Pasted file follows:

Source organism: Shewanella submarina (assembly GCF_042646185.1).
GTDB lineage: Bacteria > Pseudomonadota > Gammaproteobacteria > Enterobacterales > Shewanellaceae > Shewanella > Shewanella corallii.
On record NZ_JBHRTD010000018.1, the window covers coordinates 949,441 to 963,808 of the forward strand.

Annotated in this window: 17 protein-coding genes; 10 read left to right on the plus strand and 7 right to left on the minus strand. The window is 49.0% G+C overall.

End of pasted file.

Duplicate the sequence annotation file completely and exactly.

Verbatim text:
Source organism: Shewanella submarina (assembly GCF_042646185.1).
GTDB lineage: Bacteria > Pseudomonadota > Gammaproteobacteria > Enterobacterales > Shewanellaceae > Shewanella > Shewanella corallii.
On record NZ_JBHRTD010000018.1, the window covers coordinates 949,441 to 963,808 of the forward strand.

Annotated in this window: 17 protein-coding genes; 10 read left to right on the plus strand and 7 right to left on the minus strand. The window is 49.0% G+C overall.